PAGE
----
Learning to love what you thought you lost in a breakup


Penelope Wilson

"The pleasures we took together were no longer pleasures at all, but painful reminders of the relationship I no longer had."

"The pleasures we took together were no longer pleasures at all, but painful reminders of the relationship I no longer had."

I'm sitting in my lounge room, turning my phone over in my hands, my bottom lip held hostage by my teeth and a blank stare on my face masking the millions of possible scenarios playing over in my mind. I'm deliberating sending a text message that I've had sitting in it's recipient's text box for some minutes now.

The text itself is completely innocuous, a few excitable lines about Pentatonix, the music group-turned-YouTube sensations famous for their acapella covers.

The reason why it's so hard to send this message? Because the recipient would be my ex. 

When you break up with someone, there's a lot you have to learn to let go of: missing their body lying next to you, never fully understanding at what point things started to fall apart, knowing you haven't heard from them in months when you still remember them saying they wanted you in their life. 


But there's also a lot you have to take back.

What I'm learning right now is how to take sole ownership of loving the things I used to love together with my ex-girlfriend. TV shows, musicians, actors, books, games, authors... There's a lot that builds up over two-and-a-half years.

When we found something we loved, it became an obsession. Many nights were spent binge-watching episodes of Rizzoli & Isles, Criminal Minds or America's Next Top Model. Our car trips consisted of a select playlist of songs on high rotation. Each morning was spent belting out dramatic renditions of songs from musicals such as Wicked, Rent, In The Heights or Legally Blonde: The Musical. These were a few of our favourite things. 

Some of them already held a place in my heart, and as our relationship grew I shared them with her and they became things that we loved together. She took my devotion to Grey's Anatomy and injected it with new meaning, as all of a sudden the same-sex relationships felt more relatable and more important. I introduced her to the original Broadway cast recording of Into The Woods, and we eagerly anticipated the Disney version together.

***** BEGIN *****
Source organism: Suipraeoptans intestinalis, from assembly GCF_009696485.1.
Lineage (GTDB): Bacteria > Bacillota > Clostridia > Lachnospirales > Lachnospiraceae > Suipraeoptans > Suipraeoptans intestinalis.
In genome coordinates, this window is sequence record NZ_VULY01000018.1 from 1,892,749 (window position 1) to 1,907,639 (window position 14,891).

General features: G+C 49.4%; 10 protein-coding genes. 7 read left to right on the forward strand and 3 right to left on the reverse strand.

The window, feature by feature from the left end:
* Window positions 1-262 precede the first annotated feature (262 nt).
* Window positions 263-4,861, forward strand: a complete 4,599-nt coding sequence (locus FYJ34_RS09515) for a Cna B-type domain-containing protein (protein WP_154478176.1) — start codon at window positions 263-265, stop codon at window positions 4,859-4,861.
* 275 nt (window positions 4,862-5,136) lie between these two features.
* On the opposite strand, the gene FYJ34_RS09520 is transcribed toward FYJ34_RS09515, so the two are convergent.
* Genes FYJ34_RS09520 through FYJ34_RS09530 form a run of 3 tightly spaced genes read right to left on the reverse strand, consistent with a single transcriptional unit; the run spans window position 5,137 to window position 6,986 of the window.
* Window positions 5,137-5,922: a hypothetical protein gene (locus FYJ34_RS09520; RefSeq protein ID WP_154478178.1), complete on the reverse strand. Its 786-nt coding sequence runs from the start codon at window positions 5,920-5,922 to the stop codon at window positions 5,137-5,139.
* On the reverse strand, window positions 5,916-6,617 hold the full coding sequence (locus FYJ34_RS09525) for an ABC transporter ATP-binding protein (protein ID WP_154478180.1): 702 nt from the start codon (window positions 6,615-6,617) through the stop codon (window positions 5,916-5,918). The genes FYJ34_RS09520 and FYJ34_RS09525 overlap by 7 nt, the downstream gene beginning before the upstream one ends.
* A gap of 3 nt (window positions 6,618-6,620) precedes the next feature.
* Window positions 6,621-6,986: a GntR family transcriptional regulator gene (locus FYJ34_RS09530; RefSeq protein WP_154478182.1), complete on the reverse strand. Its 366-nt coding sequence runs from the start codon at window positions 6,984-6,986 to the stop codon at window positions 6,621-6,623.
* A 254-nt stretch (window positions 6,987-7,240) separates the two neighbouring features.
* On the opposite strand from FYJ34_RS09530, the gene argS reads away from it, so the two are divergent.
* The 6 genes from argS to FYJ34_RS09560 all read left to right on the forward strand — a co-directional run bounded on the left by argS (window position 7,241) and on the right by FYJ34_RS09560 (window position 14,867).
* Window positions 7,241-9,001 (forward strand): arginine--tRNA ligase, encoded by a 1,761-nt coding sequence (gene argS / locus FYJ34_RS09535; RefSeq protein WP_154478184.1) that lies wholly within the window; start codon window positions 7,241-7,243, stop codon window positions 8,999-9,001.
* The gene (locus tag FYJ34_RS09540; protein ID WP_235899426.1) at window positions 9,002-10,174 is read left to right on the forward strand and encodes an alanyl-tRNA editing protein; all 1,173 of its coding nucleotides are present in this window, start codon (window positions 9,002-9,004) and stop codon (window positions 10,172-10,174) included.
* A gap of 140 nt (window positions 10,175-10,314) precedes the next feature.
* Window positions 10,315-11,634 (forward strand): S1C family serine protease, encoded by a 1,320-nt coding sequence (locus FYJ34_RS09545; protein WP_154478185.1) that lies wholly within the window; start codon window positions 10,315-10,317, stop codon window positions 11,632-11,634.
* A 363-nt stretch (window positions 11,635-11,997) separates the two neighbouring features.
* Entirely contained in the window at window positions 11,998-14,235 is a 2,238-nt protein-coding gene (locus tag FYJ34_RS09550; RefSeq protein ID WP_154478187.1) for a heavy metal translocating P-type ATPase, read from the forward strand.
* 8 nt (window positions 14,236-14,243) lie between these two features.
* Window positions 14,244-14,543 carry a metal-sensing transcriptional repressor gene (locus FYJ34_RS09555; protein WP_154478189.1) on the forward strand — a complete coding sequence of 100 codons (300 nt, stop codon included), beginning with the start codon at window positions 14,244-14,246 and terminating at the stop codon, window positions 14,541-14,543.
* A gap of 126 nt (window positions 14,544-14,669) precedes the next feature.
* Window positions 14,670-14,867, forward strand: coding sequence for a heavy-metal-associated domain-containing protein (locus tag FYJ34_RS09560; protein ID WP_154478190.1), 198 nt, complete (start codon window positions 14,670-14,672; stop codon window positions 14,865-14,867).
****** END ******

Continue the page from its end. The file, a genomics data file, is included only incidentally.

There were also things that she shared with me, too, like her utter devotion to Anna Kendrick - who she swore she would leave me for at the drop of a hat. One night, on a drive home and for a little over an hour after our arrival, she told me the entire story of the Star Wars trilogies - all (then) six episodes - in full detail. For her next birthday, I had a custom portrait drawn of us dressed as Han Solo and Leia. 

It's been six months since I closed my front door to what was now my one bedroom apartment, a little bit emptier of both possessions and company. All of a sudden, these pleasures we took together were no longer pleasures at all, but painful reminders of the relationship I no longer had. 

When I come across one of these things we loved together, my first instinct is to avoid it completely. It reminds me of her, it reminds me of the love we shared for it and how it helped shape our love for each other. A wound is reopened with each encounter and that is a pain I immediately want to turn from. But in doing so, all I'm really doing is denying myself the chance to continue to love these things on my own.

There are some things I almost feel belong to her, and that I'll never truly be allowed to have for myself. Perhaps because she always seemed to love something in particular more passionately than I did, or because it was something she introduced me to, it was 'hers' before it was ever 'ours'. Anna will forever be her other girlfriend.  

I've had this happen in friendships before as well. I can't quite watch Masterchef without remembering rocking back and forth behind the curtains in first year uni drama class with my then-bestie as we attempted to best each other at George Calombaris impressions. But somehow, this feels very different, and much harder to overcome. 

There is something so incredibly sad in the thought that the passion you may feel so fervently for something could lose its meaning or worth when you associate that feeling with someone who is no longer a crucial part of your life. Even more so to purposely disallow yourself to enjoy something you used to love so much.

So I'm not going to send that text, because I'm going to learn how to enjoy Pentatonix on my own. Rather than consider them a passion that died the day my girlfriend walked away, I'm making the choice to take them on as something I will continue to fiercely love, all by myself.